I plan to write a number of essays about our wonderful visit to Slovenia (we fly home in the morning), but first let me reflect on the things I love most about European hotels, as well as the things that puzzle me.
The environmentally responsible part of me loves the way that one needs to insert the key card into a slot by the door to turn on the electricity in the room. Of course, if you want to power up a computer or keep the room warm/cold while you are out, it is a bit problematic. But overall, I wish American hotels would go this route.
I love European hotel bathrooms that include towel dryers, which are especially appreciated when washing underwear and socks in the sink. Many bathrooms also include a bidet, which we have never attempted to use. Apparently one can wash various body parts in them, including one’s feet. On the web there are tutorials on using them, but I find the illustrations frightening and a bit disturbing. European friends claim they cannot imagine life without one. Perhaps some day we will learn proper appreciation.
Newer or renovated European hotel rooms offer a bewildering array of light switches. It can take several days to sort out which ones carry out various functions, and which do nothing at all. Similarly, the HVAC system may be less than intuitive. I spent two days at our very nice hotel in Bled fiddling with the control on the wall before I figured out that one needed to open a hatch on the radiator and hit an unmarked switch before the wall control did anything at all. Housekeeping is seemingly instructed to turn this switch off between guests so that new arrivals will have the fun of searching for it.
European bathrooms often feature bathtubs so deep that one should not attempt to step in or out of them to shower while remotely tipsy. There will be no grab bar. However, there is a chain with a plastic, dangly thing with “SOS” inscribed on it that you can pull if you fall. Except, of course, you will not be able to reach the chain. There will be no shower curtain. Rather, there will be a hinged bit of glass. It is cleverly positioned to make it impossible to spray water on one’s body without also spraying the floor or countertop. I believe this design is meant to encourage short showers.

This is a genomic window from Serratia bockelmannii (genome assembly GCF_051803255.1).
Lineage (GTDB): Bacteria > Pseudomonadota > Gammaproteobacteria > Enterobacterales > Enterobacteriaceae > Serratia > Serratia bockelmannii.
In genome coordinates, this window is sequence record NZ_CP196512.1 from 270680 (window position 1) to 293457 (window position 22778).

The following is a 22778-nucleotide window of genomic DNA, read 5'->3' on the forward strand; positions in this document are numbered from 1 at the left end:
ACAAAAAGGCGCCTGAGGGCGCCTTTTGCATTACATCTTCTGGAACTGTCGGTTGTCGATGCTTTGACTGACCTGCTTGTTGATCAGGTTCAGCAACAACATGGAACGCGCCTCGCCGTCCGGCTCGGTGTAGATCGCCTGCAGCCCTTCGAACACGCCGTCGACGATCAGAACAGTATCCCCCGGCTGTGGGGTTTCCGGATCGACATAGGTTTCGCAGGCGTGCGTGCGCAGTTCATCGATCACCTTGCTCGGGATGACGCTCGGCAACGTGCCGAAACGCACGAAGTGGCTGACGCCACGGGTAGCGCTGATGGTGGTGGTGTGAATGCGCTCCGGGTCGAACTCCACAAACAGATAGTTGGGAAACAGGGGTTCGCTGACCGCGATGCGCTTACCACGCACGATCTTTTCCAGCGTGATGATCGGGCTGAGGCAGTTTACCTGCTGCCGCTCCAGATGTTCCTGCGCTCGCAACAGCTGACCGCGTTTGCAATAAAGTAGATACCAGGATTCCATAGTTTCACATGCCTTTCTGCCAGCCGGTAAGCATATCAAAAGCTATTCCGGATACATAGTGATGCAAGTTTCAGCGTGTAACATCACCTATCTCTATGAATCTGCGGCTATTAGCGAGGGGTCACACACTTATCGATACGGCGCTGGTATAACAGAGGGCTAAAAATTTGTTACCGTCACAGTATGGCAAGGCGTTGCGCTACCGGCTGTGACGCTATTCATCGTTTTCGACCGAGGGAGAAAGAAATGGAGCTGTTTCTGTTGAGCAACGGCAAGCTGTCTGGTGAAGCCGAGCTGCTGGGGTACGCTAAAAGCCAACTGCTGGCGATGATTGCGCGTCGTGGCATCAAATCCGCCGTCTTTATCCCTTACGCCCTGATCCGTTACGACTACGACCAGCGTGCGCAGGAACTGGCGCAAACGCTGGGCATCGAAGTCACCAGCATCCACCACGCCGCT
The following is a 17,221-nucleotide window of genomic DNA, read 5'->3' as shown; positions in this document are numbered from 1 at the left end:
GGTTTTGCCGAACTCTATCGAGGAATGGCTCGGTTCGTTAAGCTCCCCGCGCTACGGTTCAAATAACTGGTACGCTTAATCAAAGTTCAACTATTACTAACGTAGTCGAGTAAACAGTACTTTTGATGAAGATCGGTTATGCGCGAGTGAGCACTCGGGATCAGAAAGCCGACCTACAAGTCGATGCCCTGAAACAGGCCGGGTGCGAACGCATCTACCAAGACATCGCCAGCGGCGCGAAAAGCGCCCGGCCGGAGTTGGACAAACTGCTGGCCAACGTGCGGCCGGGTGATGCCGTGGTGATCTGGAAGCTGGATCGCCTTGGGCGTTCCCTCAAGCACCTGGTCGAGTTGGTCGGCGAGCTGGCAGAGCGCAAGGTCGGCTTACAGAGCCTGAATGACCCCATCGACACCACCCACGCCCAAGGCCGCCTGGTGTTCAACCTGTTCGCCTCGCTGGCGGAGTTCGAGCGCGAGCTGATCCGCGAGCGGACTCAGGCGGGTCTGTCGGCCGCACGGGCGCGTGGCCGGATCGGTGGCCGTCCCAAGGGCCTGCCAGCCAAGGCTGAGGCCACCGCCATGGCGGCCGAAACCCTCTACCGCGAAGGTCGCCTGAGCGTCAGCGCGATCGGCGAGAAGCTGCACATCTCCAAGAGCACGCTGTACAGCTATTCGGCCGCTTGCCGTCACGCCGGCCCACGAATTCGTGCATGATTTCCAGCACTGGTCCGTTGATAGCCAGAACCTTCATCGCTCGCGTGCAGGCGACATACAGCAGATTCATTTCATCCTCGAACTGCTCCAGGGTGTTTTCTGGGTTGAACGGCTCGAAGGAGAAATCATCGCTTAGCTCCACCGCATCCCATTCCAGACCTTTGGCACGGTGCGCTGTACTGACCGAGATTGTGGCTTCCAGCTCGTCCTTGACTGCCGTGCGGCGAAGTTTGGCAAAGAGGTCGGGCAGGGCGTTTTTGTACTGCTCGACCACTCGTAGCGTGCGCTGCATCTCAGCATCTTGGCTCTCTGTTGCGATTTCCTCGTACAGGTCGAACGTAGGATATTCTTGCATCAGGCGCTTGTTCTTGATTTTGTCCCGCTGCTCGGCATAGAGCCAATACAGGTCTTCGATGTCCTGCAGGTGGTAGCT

All of our rooms here have featured a trouser press. I simply must press a pair of trousers one day to show my appreciation.
European hotels almost universally include an absolutely amazing breakfast. In addition to the things one might expect to find it an American hotel (eggs, sausage, cereal, etc.) there will be a selection of meats and cheeses, roasted vegetables, many kinds of fruit, thick loaves of bread to slice yourself, and remarkably good coffee (they know that Italians will never come back if the coffee is bad). In Bled there was even a bottle of prosecco because, hey, why not? I am particularly grateful that European hotels would never, ever include a “make your own waffle” machine. Free hotel breakfasts are a great joy.
On the plus side, there will usually be a king-size bed. On the minus side, it will actually consist of two mattresses with a gap in-between them, ranging from an inch to a chasm. And it will have a duvet, or possibly two matching duvets. Discussing duvets is similar to discussing religion or politics, so I will be guarded here. At least a duvet offers one a choice between being too hot or too cold. There is no third option.
Finally, an upmarket European hotel will feature a wonderful bar with a gifted bartender. I will miss the one here at the Grand Union Hotel in Ljubljana terribly. On arrival, one can have a glass of wine and a plate of artisan cheeses. Late in the evening, one can explore marvelous digestifs. The bar here, for example, features some sort of Slovenian gin that one sips like brandy, with a sprig of juniper leaf. It makes even the likes of me feel momentarily sophisticated.